The expected lifespan for a male with DMD has improved significantly in the past two decades. Most young men will live into their earlier or mid-twenties. Respiratory infections become an increasing problem as their breathing becomes weaker, and these infections are usually the cause of death.
The course of the other muscular dystrophies is more variable; expected life spans and degrees of disability are hard to predict, but may be related to age of onset and initial symptoms. Prediction is created more difficult because, as new genes are discovered, it can be turning out to be clear that several of the dystrophies aren’t uniform disorders, but rather symptom groups brought on by numerous genes.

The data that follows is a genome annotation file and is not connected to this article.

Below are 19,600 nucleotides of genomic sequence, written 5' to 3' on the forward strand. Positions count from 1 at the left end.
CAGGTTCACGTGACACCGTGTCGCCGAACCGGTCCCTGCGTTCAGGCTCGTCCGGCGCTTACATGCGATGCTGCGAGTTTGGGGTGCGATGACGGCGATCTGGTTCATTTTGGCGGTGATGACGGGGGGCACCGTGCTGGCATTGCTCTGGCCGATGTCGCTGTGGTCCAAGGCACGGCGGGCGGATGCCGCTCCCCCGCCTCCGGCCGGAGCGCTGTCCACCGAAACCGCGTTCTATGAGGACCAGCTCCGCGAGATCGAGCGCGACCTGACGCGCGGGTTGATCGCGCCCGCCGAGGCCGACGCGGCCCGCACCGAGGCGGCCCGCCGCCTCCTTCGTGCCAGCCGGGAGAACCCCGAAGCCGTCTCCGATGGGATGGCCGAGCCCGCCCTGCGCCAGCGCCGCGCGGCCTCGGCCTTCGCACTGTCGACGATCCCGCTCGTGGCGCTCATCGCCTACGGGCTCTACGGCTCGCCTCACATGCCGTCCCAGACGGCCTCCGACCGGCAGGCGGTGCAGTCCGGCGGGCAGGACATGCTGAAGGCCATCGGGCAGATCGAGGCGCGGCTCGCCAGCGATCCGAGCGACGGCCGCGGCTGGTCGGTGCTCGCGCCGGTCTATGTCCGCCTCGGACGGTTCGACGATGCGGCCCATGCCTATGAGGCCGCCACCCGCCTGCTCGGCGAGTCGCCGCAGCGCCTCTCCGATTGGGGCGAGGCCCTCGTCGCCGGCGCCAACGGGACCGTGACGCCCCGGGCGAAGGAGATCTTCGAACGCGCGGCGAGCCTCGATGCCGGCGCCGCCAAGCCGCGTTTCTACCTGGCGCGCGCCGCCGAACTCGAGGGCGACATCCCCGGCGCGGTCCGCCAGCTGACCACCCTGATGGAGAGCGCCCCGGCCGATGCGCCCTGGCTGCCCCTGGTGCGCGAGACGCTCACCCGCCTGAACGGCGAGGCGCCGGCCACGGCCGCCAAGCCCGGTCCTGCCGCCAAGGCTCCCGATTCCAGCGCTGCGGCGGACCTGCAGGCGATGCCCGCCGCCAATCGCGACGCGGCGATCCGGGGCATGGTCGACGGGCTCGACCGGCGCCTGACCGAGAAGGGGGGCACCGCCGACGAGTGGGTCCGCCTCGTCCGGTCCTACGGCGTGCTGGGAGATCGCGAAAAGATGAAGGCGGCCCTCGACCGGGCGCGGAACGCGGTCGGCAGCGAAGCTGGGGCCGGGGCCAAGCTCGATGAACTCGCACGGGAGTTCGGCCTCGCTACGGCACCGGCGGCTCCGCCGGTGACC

People with dystrophies with considerable heart involvement (BMD, EDMD, Myotonic dystrophy) may nonetheless have almost normal life spans, provided that cardiac complications are monitored and treated aggressively. The respiratory involvement of BMD and LGMD similarly require cautious and prompt treatment.